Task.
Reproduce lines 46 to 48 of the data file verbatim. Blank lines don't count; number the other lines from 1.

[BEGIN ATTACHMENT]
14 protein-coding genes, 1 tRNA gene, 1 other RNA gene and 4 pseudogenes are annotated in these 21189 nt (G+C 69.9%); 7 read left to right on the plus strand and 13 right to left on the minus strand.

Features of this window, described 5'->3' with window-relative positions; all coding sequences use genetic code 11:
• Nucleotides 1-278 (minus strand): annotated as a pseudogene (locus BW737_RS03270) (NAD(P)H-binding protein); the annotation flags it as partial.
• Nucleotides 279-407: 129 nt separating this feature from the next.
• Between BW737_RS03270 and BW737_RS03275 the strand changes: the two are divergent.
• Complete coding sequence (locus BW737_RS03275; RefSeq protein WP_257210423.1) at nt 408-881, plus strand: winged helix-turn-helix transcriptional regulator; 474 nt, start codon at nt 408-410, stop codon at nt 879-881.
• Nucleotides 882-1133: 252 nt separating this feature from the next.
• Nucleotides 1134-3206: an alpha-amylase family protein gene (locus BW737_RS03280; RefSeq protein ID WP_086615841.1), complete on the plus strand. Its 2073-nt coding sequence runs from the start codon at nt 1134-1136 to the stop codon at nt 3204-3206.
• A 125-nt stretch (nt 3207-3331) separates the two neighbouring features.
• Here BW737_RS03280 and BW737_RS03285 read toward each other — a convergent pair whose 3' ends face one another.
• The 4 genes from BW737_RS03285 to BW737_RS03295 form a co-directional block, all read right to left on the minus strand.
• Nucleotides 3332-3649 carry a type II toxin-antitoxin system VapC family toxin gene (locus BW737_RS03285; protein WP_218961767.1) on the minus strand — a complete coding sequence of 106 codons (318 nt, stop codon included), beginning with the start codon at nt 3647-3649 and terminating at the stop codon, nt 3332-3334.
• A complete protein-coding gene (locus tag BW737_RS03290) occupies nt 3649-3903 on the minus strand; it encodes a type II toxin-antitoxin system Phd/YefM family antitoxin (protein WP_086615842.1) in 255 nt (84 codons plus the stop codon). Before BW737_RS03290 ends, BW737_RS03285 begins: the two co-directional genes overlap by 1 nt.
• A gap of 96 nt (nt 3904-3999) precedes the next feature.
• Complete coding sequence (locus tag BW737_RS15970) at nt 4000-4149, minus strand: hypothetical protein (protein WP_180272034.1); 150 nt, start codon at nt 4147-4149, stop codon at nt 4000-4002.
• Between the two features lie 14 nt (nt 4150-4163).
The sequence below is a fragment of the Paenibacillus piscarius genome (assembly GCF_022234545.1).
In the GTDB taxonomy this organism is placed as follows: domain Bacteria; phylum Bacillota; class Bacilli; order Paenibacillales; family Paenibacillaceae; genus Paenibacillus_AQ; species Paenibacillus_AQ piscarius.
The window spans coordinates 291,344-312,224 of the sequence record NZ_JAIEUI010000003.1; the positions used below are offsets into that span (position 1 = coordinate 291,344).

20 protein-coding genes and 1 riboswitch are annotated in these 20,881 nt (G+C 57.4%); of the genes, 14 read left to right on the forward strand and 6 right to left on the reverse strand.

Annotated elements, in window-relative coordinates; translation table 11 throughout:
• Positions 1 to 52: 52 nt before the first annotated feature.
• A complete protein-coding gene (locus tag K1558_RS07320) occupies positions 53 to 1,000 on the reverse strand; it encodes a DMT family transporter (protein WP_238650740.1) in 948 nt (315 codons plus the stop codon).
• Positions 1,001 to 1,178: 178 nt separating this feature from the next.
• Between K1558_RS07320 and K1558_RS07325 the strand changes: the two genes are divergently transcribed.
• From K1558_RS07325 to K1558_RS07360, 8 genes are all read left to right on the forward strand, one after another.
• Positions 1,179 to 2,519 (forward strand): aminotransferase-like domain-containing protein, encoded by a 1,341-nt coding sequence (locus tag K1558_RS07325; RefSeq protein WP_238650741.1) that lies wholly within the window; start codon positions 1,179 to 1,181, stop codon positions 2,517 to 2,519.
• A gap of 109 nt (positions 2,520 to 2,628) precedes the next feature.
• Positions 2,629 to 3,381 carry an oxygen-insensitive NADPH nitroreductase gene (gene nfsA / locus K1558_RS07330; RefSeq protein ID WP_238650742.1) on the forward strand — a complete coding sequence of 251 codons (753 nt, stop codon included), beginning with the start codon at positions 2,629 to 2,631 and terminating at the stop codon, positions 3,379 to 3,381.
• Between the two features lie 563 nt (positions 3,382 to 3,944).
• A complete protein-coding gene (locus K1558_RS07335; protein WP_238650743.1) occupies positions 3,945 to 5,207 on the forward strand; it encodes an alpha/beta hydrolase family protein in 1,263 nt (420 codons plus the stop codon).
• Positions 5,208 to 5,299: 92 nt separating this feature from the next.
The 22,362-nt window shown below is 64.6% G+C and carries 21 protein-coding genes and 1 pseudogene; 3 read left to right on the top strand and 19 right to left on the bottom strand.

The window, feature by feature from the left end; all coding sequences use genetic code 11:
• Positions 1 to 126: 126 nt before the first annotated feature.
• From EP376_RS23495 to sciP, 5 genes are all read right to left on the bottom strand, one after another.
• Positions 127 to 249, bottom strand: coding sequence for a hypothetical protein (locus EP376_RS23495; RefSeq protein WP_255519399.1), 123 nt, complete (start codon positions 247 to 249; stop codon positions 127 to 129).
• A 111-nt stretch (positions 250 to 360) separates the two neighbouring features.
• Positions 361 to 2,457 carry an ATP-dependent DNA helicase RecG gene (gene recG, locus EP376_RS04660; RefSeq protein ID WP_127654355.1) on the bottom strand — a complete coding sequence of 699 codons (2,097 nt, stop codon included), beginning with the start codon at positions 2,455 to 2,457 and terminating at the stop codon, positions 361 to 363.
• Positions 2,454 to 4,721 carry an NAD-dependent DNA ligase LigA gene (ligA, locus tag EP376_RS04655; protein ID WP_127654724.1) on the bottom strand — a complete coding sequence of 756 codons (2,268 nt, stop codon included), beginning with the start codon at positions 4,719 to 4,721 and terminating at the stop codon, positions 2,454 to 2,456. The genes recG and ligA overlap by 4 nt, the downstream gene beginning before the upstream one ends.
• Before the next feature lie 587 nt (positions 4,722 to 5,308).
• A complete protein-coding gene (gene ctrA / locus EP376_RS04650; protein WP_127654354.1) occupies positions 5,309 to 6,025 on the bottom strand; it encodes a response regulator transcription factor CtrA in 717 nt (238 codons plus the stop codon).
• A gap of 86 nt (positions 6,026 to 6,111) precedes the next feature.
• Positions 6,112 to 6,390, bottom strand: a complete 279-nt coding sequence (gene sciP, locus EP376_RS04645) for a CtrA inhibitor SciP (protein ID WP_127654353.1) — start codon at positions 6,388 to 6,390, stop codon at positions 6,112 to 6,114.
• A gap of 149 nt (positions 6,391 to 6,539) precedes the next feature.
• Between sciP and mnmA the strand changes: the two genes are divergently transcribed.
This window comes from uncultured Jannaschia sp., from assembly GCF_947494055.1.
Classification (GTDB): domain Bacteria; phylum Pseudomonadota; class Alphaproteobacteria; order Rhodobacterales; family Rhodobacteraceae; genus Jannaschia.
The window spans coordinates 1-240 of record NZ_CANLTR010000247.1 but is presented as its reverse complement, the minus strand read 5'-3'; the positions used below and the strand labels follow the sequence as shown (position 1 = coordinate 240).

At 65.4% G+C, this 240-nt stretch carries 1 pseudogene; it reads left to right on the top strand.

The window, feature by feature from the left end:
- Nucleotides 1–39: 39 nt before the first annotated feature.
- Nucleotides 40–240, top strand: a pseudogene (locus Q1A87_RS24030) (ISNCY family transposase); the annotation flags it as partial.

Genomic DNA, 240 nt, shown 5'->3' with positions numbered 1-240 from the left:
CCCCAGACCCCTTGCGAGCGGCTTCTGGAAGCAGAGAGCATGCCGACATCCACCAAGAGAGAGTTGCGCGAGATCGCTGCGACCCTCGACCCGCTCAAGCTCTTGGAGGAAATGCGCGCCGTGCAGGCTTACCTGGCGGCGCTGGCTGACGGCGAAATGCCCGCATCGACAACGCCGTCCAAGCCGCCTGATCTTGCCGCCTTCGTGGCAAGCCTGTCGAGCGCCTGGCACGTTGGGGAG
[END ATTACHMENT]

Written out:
• Between sciP and mnmA the strand changes: the two genes are divergently transcribed.
This window comes from uncultured Jannaschia sp., from assembly GCF_947494055.1.
Classification (GTDB): domain Bacteria; phylum Pseudomonadota; class Alphaproteobacteria; order Rhodobacterales; family Rhodobacteraceae; genus Jannaschia.